Some Heroes In Bible Translation

This is our third of a series about people who suffered because they strongly believed that there should be a widespread reading and knowledge of the Holy Scriptures. We borrow this brief description of a man who died for the sake of making available the Bible to thousands of his people:

“WILLIAM TYNDALE SENT HIS BIBLES TO ENGLAND BY SMUGGLERS…where the bishops of London collected as many copies as possible and burned them in the street!  After ten years work in Germany, William Tyndale was betrayed and arrested. His crime: publishing a New Testament – the first in the English language. His punishment: in 1536 Tyndale was strangled and burned at the stake. His last words were: ’Lord, open the king of England’s eyes.’” (New Life Through His Word, Junior Teacher Manual, 1990 published by the 20th Century Christian)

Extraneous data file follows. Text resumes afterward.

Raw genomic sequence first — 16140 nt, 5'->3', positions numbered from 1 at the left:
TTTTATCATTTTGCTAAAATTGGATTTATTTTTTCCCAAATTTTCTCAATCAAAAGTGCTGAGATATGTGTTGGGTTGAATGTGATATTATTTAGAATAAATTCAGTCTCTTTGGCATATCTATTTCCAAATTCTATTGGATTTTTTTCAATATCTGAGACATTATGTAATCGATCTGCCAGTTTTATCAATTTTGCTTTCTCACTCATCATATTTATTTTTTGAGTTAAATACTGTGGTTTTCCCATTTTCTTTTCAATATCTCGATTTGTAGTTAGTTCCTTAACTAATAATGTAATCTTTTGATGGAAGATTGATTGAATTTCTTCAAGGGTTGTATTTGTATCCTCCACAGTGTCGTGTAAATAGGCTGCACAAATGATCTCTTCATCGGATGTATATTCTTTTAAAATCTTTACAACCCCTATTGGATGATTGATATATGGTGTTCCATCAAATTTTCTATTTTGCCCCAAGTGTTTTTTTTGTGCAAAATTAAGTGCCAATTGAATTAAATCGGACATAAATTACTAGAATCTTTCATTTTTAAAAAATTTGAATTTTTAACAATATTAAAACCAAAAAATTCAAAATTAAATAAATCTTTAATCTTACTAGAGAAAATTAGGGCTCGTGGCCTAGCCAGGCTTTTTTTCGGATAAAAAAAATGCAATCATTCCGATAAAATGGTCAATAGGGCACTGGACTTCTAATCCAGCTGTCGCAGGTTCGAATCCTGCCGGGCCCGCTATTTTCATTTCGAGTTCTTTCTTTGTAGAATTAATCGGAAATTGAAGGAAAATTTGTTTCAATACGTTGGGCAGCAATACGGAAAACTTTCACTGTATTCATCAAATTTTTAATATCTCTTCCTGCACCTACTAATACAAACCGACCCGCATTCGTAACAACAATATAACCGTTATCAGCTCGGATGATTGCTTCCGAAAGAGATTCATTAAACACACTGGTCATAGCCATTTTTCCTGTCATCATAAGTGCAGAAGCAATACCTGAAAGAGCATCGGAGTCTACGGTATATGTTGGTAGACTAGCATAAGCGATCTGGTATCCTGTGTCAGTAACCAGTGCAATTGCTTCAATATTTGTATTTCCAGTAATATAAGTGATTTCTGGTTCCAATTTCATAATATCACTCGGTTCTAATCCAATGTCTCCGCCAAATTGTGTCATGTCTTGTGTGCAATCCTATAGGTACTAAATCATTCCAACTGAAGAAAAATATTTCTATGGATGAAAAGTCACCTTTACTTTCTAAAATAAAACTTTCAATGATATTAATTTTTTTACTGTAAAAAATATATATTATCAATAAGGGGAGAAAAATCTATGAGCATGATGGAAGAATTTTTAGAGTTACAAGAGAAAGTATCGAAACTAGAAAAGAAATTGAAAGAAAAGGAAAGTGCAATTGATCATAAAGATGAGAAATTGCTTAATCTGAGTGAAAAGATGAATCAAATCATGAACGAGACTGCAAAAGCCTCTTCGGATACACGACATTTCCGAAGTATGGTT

We could hardly imagine the inconsistency of the bishops and priests of the 16th century who were religious workers but considered it a crime and a sin to read the Bible. Where then did they get their idea about their religion? Where did they get the law of the church if not from the Bible? But to these religious leaders, it was a crime to know God’s commandments!

Thankfully, we have a WILLIAM TYNDALE who was willing to die so that Bibles could be distributed to the people. He prayed that a day would come when the King of England would no longer countenance the persecution by religious workers on those who love God’s words. After several decades, his prayer was answered. The King of England stayed the hands of the persecution that churchmen laid against those who promoted Bible reading. If it were not for men like William Tyndale, who knows, we would still be ignorant of the Bible today. We would not be able to say, “Back to the Bible” or would fail to say “Sola Scriptura.” # (7.10.10)

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